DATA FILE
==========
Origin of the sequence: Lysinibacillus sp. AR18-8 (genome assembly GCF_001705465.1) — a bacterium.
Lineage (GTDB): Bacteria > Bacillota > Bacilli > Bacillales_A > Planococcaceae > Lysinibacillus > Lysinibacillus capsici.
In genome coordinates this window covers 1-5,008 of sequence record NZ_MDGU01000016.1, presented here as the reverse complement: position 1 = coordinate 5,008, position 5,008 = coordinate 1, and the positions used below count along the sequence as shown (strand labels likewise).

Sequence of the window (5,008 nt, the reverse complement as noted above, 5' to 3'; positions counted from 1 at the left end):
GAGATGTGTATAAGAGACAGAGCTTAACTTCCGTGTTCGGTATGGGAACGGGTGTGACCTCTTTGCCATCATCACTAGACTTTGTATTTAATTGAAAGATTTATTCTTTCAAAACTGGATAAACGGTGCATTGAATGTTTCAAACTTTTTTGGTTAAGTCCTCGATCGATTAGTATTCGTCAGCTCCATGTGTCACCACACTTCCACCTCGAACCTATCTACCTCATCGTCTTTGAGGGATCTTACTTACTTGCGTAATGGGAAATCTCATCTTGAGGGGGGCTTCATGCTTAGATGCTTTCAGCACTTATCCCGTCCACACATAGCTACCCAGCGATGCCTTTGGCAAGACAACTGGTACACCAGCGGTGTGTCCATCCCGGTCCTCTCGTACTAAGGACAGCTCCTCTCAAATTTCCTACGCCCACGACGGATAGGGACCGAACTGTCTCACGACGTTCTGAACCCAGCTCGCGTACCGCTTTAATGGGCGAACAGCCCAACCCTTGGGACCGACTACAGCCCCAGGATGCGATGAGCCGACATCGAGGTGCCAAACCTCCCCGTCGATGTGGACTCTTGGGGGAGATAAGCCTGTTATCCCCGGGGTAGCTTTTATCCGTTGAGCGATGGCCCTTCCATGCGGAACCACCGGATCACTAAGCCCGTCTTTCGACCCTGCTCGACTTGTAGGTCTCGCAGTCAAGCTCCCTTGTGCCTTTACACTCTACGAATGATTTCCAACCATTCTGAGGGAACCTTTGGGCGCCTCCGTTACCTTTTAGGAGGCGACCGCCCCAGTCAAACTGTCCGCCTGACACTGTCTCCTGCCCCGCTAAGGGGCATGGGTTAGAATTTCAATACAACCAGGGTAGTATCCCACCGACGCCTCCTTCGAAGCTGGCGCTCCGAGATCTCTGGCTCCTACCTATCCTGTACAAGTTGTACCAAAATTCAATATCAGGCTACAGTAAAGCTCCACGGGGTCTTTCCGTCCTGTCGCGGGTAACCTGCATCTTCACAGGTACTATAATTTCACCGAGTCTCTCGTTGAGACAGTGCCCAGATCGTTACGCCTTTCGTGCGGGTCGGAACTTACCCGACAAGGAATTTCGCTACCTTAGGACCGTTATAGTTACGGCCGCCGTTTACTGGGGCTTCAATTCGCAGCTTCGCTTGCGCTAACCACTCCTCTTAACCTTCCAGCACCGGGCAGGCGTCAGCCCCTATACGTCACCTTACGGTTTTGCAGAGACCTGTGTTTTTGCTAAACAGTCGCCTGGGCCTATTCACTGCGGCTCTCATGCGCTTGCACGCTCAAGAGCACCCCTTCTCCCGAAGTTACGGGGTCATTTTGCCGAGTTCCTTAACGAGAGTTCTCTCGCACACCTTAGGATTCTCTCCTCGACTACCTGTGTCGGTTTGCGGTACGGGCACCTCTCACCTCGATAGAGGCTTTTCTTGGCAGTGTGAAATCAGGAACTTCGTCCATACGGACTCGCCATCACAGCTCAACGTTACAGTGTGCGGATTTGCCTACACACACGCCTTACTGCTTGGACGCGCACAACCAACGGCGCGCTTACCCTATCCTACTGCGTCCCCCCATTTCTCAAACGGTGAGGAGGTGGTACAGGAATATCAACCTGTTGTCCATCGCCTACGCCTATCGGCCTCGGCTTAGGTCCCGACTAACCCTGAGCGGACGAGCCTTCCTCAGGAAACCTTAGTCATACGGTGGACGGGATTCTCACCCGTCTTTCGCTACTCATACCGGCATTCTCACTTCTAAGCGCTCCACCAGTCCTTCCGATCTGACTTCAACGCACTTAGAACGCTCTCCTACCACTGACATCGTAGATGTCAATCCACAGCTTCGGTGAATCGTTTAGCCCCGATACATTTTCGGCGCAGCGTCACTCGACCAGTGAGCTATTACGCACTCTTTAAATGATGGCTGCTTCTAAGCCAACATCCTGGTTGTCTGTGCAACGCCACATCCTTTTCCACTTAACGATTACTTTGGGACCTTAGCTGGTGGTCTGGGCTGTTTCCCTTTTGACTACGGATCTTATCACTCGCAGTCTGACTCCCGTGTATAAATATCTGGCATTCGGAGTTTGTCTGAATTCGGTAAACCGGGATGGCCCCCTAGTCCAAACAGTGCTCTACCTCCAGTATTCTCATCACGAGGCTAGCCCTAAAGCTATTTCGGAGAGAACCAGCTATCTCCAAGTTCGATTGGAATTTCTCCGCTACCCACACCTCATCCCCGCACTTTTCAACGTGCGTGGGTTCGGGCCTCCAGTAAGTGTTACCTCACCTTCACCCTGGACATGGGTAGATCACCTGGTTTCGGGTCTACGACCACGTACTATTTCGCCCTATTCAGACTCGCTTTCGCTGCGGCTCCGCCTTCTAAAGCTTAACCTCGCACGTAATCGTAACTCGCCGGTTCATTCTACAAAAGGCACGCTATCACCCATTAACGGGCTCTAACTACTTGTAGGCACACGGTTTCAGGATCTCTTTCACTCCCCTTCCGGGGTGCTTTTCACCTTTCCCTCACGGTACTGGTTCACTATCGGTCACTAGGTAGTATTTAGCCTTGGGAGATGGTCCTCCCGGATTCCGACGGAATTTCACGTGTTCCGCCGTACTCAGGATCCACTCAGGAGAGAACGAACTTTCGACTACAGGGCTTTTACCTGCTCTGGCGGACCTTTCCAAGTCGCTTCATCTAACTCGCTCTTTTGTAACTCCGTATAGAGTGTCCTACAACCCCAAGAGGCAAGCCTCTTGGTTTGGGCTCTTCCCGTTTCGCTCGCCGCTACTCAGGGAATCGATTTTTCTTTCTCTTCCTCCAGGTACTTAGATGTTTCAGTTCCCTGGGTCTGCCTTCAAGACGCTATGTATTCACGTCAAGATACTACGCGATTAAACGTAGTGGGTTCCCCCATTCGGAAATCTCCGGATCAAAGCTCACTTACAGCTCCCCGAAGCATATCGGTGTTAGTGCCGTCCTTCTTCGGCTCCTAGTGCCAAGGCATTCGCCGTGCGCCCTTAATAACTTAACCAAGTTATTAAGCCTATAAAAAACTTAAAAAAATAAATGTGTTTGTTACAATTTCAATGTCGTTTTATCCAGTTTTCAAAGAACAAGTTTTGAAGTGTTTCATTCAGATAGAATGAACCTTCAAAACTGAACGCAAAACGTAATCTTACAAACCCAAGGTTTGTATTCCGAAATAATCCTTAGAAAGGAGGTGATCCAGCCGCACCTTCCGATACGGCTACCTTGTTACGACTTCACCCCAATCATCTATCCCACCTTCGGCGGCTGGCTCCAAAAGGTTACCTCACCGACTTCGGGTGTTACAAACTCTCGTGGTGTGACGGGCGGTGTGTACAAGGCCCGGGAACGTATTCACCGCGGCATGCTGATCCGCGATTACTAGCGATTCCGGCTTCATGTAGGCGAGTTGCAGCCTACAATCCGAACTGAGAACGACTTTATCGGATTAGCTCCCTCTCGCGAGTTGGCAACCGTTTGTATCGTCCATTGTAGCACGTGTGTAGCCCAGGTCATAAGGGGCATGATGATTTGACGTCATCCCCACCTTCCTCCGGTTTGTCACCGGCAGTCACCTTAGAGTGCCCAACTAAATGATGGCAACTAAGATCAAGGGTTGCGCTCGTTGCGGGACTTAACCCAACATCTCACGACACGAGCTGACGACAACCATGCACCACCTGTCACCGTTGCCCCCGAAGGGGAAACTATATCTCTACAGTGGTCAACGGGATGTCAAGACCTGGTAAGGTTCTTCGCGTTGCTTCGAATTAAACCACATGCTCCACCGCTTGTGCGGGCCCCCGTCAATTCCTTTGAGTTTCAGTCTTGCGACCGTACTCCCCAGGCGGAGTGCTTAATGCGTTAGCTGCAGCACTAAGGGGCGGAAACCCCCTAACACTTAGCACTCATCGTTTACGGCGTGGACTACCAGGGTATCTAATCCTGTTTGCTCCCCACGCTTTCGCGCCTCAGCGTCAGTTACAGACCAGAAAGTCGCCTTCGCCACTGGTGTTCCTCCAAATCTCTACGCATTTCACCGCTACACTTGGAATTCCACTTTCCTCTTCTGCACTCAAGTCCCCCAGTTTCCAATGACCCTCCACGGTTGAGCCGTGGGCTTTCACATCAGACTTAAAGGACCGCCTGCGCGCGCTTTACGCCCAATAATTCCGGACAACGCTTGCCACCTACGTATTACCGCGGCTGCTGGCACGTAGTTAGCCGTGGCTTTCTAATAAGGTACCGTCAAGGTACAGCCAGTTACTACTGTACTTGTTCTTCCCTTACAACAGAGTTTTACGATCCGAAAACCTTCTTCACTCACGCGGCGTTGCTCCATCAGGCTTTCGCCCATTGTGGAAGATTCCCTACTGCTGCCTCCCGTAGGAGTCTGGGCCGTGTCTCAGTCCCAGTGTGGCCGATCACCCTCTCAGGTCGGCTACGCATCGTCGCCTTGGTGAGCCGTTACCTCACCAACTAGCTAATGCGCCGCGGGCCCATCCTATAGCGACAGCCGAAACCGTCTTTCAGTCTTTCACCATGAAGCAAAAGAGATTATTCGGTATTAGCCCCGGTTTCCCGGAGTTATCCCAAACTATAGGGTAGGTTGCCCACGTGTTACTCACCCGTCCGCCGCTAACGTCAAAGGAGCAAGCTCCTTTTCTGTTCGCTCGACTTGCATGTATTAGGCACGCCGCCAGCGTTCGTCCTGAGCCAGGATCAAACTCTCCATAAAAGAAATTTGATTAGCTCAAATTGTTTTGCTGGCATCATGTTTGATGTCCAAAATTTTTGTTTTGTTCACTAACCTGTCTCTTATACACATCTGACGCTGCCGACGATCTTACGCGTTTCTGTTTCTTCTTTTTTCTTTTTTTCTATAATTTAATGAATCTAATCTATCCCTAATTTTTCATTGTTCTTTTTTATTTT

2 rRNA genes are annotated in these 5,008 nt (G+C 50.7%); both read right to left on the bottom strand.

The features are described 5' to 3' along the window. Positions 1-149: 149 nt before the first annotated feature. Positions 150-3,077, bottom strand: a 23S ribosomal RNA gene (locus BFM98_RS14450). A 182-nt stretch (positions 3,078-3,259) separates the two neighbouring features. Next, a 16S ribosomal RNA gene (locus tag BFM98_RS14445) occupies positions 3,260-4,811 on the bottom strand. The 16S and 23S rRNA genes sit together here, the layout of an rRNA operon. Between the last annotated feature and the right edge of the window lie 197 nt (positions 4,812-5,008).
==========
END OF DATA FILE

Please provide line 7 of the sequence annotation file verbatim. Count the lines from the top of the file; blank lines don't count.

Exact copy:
The features are described 5' to 3' along the window. Positions 1-149: 149 nt before the first annotated feature. Positions 150-3,077, bottom strand: a 23S ribosomal RNA gene (locus BFM98_RS14450). A 182-nt stretch (positions 3,078-3,259) separates the two neighbouring features. Next, a 16S ribosomal RNA gene (locus tag BFM98_RS14445) occupies positions 3,260-4,811 on the bottom strand. The 16S and 23S rRNA genes sit together here, the layout of an rRNA operon. Between the last annotated feature and the right edge of the window lie 197 nt (positions 4,812-5,008).